531 F2d 1363 Petrycki v. Youngstown and Northern Railroad Company
531 F.2d 1363
32 A.L.R.Fed. 383
Michael PETRYCKI, Plaintiff-Appellee,
YOUNGSTOWN AND NORTHERN RAILROAD COMPANY, Defendant-Appellant.
United States Court of Appeals,
Argued Oct. 15, 1975.
Decided March 23, 1976.
Rehearing Denied May 7, 1976.
Charles F. Clarke, James P. Murphy, Squire, Sanders & Dempsey, Cleveland, Ohio, Michael I. Walling, Youngstown, Ohio, for defendant-appellant.
Francis H. Monek, John J. Naughton, Chicago, Ill., William M. Collins, Youngstown, Ohio, for plaintiff-appellee.
Before WEICK, Circuit Judge; LIVELY, Circuit Judge, and MARKEY, Chief Judge, United States Court of Customs and Patent Appeals.*
MARKEY, Chief Judge.
This appeal is from a judgment entered in the District Court upon a jury verdict in favor of the plaintiff in an action for damages for personal injuries brought under the Federal Employers' Liability Act, 45 U.S.C. §§ 50 et seq., and the Federal Safety Appliance Act, 45 U.S.C. §§ 1 et seq. We reverse the judgment of the District Court and remand the case for a new trial.
Plaintiff-appellee, Petrycki, was employed by appellant-defendant, the Youngstown & Northern Railroad Company. On August 25, 1971, the day on which Petrycki claimed to have been injured, he was working, under the supervision of the conductor, as the rear brakeman of a crew switching cars in the MacDonald Works Yard near Youngstown, Ohio. The complaint alleges that a coupling failed twice because the drawbars of the couplers were out of alignment.
After a second unsuccessful attempt to couple the cars, the conductor went between the cars to correctly position the drawbar on the standing cut of cars. While the conductor was in that position, the cars rolled back upon him, crushing his hand in the couple. The conductor called to Petrycki to signal the train operator to move the cars. Petrycki claims that the train crew did not immediately respond to his signals and that he was thus caused to rush about in various directions, attempting to have his signals acted upon, producing exhaustion and physical activity which, in turn, produced his heart attack some five days after the accident involving the conductor. Petrycki's fellow switching crew members apparently had no knowledge of his alleged anxiety and were unable to corroborate certain of his claimed activities immediately after the injury to the conductor. Petrycki drove his car home from work following the accident. He returned to work the next day, a Thursday, and worked on Friday. Saturday and Sunday were his regular days off. He testified that during those few days he was trying to get the picture of the conductor's mangled hand out of his mind; that thinking of it made him sick; that he had trouble sleeping; and that he was perspiring and trembling continuously.
Nevertheless, Petrycki returned to work the following Monday. After about three hours on the job, Petrycki experienced severe chest pains and difficulty in breathing. He lay down until quitting time, when he drove himself home and went to bed. The next day, Petrycki consulted his family physician, Dr. Joseph S. Gregori, who arranged his admission to St. Elizabeth's Hospital that same day. Petrycki gave a history of his ailments to Dr. Gregori as well as to the admitting doctor at the hospital. That history, as contained in the hospital records, reveals nothing about the incident in the railroad yard five days earlier, which is now claimed as the cause of Petrycki's heart attack. Instead, it sets forth that he experienced pains in the region of his heart one month previous while he was in his garden and that there was a similar episode on the day prior to his admission to the hospital. The relevant portion reads as follows:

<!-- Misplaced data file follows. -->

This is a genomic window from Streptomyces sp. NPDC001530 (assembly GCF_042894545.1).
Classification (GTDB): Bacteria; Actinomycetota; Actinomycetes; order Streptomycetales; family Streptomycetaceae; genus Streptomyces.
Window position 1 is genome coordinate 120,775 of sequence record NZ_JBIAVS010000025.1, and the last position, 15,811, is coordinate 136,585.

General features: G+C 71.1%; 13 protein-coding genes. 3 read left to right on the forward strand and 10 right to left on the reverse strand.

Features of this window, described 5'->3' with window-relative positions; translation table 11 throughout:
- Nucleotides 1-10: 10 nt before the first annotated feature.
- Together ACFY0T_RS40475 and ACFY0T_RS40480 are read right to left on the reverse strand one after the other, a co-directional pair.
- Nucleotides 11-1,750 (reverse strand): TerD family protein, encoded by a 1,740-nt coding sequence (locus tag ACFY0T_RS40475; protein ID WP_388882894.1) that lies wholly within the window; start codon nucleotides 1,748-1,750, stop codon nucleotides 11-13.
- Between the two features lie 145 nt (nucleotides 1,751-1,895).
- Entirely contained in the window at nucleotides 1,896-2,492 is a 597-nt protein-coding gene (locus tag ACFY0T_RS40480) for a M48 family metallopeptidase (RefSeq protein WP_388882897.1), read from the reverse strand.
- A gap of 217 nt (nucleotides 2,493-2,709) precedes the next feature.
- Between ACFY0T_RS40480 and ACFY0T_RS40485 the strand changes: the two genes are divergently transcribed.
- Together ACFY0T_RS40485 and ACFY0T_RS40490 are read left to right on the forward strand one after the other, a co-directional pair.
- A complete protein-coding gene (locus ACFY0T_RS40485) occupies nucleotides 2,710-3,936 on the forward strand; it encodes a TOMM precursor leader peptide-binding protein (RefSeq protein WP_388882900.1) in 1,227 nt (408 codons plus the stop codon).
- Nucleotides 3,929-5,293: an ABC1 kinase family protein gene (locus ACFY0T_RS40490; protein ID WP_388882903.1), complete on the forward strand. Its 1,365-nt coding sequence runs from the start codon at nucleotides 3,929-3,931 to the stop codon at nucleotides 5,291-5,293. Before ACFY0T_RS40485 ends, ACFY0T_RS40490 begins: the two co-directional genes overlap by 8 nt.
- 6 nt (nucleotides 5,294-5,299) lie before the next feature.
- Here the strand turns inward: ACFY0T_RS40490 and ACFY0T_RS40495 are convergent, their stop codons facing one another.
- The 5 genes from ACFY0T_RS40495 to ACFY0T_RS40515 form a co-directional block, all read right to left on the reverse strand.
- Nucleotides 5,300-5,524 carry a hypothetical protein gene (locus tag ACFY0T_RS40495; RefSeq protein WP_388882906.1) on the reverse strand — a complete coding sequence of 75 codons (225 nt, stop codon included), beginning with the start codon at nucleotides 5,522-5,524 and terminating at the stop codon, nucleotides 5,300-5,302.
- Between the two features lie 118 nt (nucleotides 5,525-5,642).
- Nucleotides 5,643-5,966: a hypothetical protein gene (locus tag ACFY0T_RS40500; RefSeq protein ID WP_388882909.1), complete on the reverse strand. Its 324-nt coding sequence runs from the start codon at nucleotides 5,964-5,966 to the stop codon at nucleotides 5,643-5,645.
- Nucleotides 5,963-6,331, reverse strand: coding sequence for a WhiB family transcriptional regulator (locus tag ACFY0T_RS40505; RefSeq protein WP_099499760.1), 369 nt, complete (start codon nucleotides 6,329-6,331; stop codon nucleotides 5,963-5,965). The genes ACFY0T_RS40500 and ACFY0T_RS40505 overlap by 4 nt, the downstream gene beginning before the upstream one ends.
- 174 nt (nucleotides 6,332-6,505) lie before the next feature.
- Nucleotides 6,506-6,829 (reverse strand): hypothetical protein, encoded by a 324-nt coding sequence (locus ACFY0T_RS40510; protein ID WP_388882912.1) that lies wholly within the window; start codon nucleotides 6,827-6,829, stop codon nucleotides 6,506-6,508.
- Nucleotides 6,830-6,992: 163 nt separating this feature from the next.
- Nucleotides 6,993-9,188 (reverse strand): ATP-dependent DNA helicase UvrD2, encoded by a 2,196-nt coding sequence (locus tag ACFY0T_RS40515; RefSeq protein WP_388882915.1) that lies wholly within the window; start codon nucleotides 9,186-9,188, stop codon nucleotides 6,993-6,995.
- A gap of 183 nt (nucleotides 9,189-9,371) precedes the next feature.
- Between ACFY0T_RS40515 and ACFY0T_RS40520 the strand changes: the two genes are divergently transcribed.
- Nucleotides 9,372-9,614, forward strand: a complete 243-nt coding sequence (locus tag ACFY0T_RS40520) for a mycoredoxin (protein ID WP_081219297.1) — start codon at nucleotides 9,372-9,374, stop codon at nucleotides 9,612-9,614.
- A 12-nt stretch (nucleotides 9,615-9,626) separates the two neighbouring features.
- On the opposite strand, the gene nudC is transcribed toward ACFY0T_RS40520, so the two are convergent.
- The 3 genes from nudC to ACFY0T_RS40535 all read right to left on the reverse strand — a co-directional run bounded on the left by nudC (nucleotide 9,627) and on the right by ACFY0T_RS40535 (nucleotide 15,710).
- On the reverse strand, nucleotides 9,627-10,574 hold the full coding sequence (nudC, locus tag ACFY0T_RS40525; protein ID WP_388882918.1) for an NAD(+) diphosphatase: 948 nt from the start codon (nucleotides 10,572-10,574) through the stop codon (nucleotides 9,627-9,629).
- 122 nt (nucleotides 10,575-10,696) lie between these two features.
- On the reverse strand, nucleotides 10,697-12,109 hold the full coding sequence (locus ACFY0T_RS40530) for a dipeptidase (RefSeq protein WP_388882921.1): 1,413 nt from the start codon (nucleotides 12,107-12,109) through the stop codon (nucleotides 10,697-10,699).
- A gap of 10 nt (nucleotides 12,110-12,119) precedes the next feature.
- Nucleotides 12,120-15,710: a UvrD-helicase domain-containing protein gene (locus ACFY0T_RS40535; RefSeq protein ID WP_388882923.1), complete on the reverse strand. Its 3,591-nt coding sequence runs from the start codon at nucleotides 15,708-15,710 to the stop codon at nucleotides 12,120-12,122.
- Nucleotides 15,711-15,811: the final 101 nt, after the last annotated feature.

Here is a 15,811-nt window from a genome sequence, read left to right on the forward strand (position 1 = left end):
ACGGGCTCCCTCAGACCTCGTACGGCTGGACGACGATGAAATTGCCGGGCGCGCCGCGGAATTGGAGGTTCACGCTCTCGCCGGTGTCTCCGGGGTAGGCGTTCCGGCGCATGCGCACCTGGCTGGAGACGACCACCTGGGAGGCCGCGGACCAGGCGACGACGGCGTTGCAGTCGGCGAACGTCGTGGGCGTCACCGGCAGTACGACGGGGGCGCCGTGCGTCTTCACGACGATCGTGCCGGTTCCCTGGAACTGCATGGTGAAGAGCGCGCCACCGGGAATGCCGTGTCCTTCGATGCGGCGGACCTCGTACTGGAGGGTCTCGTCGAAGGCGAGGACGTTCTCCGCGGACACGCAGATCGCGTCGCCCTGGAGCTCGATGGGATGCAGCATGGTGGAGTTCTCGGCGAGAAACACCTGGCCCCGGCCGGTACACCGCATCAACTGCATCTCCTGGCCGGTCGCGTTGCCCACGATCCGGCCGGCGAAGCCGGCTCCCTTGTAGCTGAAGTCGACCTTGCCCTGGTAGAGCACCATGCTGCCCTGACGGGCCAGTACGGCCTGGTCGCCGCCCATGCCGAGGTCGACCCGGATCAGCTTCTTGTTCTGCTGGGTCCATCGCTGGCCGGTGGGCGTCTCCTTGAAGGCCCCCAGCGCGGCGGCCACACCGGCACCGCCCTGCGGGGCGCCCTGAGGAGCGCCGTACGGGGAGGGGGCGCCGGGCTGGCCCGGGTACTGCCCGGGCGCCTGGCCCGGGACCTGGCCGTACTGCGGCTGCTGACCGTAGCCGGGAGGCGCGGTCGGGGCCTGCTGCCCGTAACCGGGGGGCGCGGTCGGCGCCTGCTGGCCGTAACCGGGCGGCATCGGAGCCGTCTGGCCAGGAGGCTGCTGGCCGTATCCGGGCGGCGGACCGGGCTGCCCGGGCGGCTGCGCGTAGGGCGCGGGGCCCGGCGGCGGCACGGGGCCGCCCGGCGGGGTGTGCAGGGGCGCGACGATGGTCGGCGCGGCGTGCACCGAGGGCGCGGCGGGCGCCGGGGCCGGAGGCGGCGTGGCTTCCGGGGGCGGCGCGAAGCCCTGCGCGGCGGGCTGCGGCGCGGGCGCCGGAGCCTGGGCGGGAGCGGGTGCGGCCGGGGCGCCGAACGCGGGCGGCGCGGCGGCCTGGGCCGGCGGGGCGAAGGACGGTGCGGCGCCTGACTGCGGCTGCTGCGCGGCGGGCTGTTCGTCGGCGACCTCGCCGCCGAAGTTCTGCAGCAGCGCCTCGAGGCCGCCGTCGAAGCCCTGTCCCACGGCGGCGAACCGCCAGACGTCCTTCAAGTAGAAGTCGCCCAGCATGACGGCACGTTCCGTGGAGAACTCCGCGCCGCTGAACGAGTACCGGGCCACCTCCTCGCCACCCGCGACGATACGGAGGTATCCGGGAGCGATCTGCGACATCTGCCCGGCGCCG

HISTORY: This patient presented with history of retrosternal discomfort 1 month previous with pain radiating to the left arm. It was associated with transient shortness of breath and nausea. It lasted 3/4--1 hour. There was recurrence of similar episode on the day prior to admission that persisted more or less throughout the night.
EKG taken at the doctor's office showed marked change to that taken 2 years prior. The EKG showed inverted T waves in leads 2, 3, AVF, and Q waves also in 2, 3, and AVF and V3 to V6.
The patient also complained of increasing exertional dyspnea for 6--9 months. There was no history of ankle edema.
Petrycki remained in the hospital from the day of his admission, August 31, 1971, until September 10, 1971. In November, 1971 he was readmitted to the hospital for an arteriogram which disclosed advanced arteriosclerosis of the three major blood vessels of his heart. Surgery performed in December, 1971 involved the removal of the three badly diseased major arteries and their replacement with veins taken from his legs. The operation is described as bilateral aorta right, aorta left, coronary vein by-pass graft, cardiopulmonary by-pass.
The railroad admitted that the conductor was caught between the two cars, but denied all allegations of fault with respect to Petrycki's claimed injury or disease. During the trial, expert testimony was offered on behalf of both parties regarding the cause of Petrycki's heart attack. Dr. Gregori and Dr. Bernard L. Charms, an expert cardiologist, were Petrycki's witnesses. Dr. Gregori testified that it was probable that an episode such as that experienced by Petrycki in the railroad yard could have precipitated a heart attack or heart failure. Dr. Charms saw Petrycki about two weeks before trial, and thus well after the heart surgery had been performed. He was of the opinion that Petrycki's heart disease had developed over a period from twenty to thirty years, and that because of this condition, exertion and fright could trigger bloodclots which could result in a heart attack. Dr. Charms, however, also admitted that if Petrycki had been his patient after the incident in the garden, he probably would have performed an EKG and if it showed an acute myocardial infarction he would not have permitted Petrycki to return to work. The railroad's only medical witness was Dr. Elias T. Saadi, who had been called in by Dr. Gregori for consultation regarding Petrycki's condition in September of 1971. It was Dr. Saadi's opinion that Petrycki's heart attack took place 24 to 48 hours before entering the hospital and did not occur as a result of the railroad accident. Dr. Saadi was also of the view that Petrycki suffered a moderate heart attack while in his garden a month prior to his admission to the hospital. He also gave his opinion that Petrycki did not suffer any heart attack at the railroad yard on August 25th.